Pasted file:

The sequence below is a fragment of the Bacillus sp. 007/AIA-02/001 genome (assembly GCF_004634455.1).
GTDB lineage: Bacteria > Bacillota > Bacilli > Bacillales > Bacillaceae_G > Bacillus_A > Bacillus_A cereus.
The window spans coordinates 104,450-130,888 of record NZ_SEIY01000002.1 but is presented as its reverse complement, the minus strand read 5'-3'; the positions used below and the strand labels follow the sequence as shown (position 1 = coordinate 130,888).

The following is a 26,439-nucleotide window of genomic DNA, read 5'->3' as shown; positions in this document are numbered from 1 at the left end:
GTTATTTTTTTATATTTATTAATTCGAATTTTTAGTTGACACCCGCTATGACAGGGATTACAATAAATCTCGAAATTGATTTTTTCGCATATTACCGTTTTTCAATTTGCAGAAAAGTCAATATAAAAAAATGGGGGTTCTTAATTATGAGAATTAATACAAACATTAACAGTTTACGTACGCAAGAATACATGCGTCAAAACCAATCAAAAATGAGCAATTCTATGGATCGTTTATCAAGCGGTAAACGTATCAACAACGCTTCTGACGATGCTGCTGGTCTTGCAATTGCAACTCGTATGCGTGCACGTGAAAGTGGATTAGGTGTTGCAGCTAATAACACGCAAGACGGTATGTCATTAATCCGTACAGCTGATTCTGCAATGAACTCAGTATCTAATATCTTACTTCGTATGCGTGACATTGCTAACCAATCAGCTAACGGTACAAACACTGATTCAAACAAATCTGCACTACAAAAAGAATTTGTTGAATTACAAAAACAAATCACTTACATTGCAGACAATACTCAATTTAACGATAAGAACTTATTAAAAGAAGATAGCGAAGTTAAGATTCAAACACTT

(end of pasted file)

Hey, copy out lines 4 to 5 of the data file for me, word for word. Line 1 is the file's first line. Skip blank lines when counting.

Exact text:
The following is a 26,439-nucleotide window of genomic DNA, read 5'->3' as shown; positions in this document are numbered from 1 at the left end:
GTTATTTTTTTATATTTATTAATTCGAATTTTTAGTTGACACCCGCTATGACAGGGATTACAATAAATCTCGAAATTGATTTTTTCGCATATTACCGTTTTTCAATTTGCAGAAAAGTCAATATAAAAAAATGGGGGTTCTTAATTATGAGAATTAATACAAACATTAACAGTTTACGTACGCAAGAATACATGCGTCAAAACCAATCAAAAATGAGCAATTCTATGGATCGTTTATCAAGCGGTAAACGTATCAACAACGCTTCTGACGATGCTGCTGGTCTTGCAATTGCAACTCGTATGCGTGCACGTGAAAGTGGATTAGGTGTTGCAGCTAATAACACGCAAGACGGTATGTCATTAATCCGTACAGCTGATTCTGCAATGAACTCAGTATCTAATATCTTACTTCGTATGCGTGACATTGCTAACCAATCAGCTAACGGTACAAACACTGATTCAAACAAATCTGCACTACAAAAAGAATTTGTTGAATTACAAAAACAAATCACTTACATTGCAGACAATACTCAATTTAACGATAAGAACTTATTAAAAGAAGATAGCGAAGTTAAGATTCAAACACTT